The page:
The streets in the urban areas are narrow and twisting, but the side of the rock is a large green shrubby area. We took the cable car up to the top of the rock, from where you get great vies of the whole peninsula and across the Mediterranean to Morocco.
I had been told that Gibraltar was a great place to see butterflies and I wasn't to be disappointed. The main reason we had visited Gibraltar was because my wife and children wanted to see the Barbary Macaques and they live in various groups on the rock. While they were looking at the funny monkeys, I was keeping a look out for butterflies. Almost as soon as we arrived at the top of the rock I saw two Two-tailed Pashas, Charaxes jasius, chasing each other in the tree tops below. Sadly they quickly disappeared, but I hadn't expected to see them as they have two generations a year, and normally July is a time when they don't occur.
Not long afterwards a Southern Swallowtail, Iphiclides feisthamelii, flew past me on a path and landed in a tree. I risked life and limb and jumped up onto a wall above a precipitous drop to get a picture.
A little while later it landed in another tree and I managed to get a shot of the upper-side of its wings.
I saw various other butterflies while we walked along the paths, but I wasn't able to identify most of them as they didn't stop. I recognised a Swallowtail, Papilio machaon, but wasn't quick enough with my camera. I only just managed this out-of-focus picture of a Holly Blue, Celastrina argiolus, which is hardly worth including.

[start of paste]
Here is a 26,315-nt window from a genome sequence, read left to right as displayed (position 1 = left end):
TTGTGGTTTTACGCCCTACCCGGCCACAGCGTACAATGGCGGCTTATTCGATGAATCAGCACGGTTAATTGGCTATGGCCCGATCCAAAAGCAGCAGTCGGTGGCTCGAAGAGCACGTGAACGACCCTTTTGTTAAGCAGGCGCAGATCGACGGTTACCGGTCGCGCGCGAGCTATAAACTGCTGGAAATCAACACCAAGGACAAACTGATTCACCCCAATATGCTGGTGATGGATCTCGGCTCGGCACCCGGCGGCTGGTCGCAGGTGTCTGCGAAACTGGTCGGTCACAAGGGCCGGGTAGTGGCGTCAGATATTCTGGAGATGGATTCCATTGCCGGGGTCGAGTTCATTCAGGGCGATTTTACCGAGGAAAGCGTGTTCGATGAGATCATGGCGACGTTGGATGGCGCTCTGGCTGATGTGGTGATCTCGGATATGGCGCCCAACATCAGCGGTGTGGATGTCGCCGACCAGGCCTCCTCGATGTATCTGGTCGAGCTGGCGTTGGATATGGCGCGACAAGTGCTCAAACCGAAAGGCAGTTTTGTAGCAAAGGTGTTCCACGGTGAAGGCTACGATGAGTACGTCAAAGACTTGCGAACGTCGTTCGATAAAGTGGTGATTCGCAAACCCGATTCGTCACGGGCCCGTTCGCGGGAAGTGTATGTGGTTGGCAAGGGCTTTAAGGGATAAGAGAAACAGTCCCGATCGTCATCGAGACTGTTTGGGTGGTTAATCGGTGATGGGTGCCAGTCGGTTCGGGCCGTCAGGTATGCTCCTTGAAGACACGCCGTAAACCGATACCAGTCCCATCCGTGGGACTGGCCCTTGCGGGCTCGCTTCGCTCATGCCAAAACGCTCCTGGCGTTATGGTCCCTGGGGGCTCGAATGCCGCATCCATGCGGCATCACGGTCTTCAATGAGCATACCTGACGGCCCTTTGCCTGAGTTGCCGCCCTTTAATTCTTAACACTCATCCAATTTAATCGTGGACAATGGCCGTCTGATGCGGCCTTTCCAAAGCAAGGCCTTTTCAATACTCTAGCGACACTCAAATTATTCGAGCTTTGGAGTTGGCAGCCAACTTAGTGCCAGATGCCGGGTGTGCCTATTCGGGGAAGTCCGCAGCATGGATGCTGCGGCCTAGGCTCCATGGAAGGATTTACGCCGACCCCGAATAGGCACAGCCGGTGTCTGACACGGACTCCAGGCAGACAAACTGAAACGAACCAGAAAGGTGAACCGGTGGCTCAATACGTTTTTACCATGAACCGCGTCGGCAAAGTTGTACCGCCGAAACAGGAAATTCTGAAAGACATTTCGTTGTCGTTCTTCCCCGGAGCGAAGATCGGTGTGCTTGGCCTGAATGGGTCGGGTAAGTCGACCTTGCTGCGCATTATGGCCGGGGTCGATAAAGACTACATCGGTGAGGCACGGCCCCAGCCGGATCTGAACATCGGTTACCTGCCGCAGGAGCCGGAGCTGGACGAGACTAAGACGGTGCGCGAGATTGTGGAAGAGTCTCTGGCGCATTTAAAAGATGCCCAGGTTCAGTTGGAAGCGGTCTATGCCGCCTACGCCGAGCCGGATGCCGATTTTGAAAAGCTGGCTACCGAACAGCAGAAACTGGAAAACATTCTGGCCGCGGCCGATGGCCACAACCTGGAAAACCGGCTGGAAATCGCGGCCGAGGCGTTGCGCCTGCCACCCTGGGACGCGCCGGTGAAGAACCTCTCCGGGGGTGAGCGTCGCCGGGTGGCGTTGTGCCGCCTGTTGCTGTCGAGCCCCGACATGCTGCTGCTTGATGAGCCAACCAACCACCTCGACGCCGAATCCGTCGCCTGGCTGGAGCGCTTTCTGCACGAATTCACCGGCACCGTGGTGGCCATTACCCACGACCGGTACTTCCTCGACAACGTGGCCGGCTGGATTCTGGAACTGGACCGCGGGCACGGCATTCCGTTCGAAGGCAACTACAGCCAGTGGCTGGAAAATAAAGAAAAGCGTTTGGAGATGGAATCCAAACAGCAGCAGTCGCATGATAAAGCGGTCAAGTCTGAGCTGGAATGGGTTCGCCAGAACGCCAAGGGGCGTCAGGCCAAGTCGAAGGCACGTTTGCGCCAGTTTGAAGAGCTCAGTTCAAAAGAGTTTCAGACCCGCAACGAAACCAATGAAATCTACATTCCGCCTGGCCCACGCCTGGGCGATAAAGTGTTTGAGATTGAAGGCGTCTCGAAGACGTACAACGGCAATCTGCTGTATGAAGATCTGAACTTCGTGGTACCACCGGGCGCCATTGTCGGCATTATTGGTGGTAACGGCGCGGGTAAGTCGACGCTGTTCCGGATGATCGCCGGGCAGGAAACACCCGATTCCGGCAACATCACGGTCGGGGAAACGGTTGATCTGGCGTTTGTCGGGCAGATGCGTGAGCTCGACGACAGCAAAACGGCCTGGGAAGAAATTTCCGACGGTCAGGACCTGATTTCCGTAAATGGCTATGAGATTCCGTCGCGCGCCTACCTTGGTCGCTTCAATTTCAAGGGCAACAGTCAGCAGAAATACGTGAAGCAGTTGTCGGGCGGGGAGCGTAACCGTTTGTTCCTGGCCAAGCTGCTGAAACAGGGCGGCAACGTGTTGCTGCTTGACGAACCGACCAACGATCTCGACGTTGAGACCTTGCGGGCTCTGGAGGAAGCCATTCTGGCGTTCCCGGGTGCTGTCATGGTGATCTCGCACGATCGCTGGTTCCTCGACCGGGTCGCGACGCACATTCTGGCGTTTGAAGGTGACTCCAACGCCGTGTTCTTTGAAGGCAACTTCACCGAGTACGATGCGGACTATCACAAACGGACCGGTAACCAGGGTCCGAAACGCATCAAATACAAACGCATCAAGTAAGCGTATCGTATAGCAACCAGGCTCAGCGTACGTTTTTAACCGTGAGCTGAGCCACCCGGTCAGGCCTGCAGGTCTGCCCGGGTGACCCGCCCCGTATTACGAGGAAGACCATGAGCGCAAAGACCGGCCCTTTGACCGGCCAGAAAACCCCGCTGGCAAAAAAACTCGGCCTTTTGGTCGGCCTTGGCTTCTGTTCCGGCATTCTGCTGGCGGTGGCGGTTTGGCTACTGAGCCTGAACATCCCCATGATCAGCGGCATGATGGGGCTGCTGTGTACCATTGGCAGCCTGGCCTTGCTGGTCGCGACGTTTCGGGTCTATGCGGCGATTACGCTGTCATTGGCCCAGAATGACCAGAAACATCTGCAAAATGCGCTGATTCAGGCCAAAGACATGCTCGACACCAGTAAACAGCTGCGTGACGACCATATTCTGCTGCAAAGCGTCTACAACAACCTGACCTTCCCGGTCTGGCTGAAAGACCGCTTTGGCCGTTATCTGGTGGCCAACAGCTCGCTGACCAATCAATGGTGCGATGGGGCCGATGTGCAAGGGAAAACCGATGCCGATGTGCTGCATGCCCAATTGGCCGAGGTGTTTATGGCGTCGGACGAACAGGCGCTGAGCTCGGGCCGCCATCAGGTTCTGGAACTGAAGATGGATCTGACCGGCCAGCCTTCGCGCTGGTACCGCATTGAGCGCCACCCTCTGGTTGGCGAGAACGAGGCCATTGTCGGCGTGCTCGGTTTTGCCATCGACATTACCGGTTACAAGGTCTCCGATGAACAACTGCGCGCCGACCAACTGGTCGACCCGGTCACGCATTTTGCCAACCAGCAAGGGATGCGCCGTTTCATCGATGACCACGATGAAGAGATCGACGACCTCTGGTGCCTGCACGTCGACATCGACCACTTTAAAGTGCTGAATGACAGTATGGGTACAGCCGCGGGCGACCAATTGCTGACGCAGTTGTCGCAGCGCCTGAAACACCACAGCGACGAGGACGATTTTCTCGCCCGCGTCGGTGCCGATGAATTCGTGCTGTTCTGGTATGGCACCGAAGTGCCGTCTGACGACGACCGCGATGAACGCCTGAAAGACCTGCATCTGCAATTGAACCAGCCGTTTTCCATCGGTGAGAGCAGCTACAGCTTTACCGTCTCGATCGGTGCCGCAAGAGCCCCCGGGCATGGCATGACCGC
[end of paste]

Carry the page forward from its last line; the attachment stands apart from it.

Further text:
Later we returned down to the bottom of the rock and after lunch I was allowed half an hour to wander around the Alameda Botanical Gardens. This is an amazing place. It isn't very big, but it has a wide variety of different plants, which attract a lot of butterflies! There are small notice boards around the gardens with information about the plants and butterflies. There is now a resident population of Monarchs, Danaus plexippus, and it was lovely watching them gliding amongst the trees in the gardens.
I spent ages following some Cleopatras, Gonepteryx cleopatra, but they just wouldn't settle for any length of time. This was the best I could manage as one took a quick drink from a plumbago plant!
This Small White, Pieris rapae, was even more difficult to capture.
I had a bit more luck with this Lang's Short-tailed Blue, Leptotes pirithous.
On a shady path, three Speckled Woods, Pararge aegeria aegeria, were squabbling over the sunny patches on the ground.
There was one particular flower bed that contained a flower that seemed to be very attractive to smaller butterflies. Within a few feet of each other was a Geranium Bronze, Cacyreus marshalli ...
a Southern Brown Argus, Aricia cramera ...
a Common Blue, Polyommatus icarus and a Small Copper, Lycaena phlaeas.
Other butterflies I saw there were a Clouded Yellow, Colias crocea, a Large White, Pieris brassicae and a Long-tailed Blue, Lampides boeticus. Every corner I turned I saw butterflies. It was a fantastic place and I would have loved to have spent all day at the botanical gardens and another day exploring the rest of the peninsular.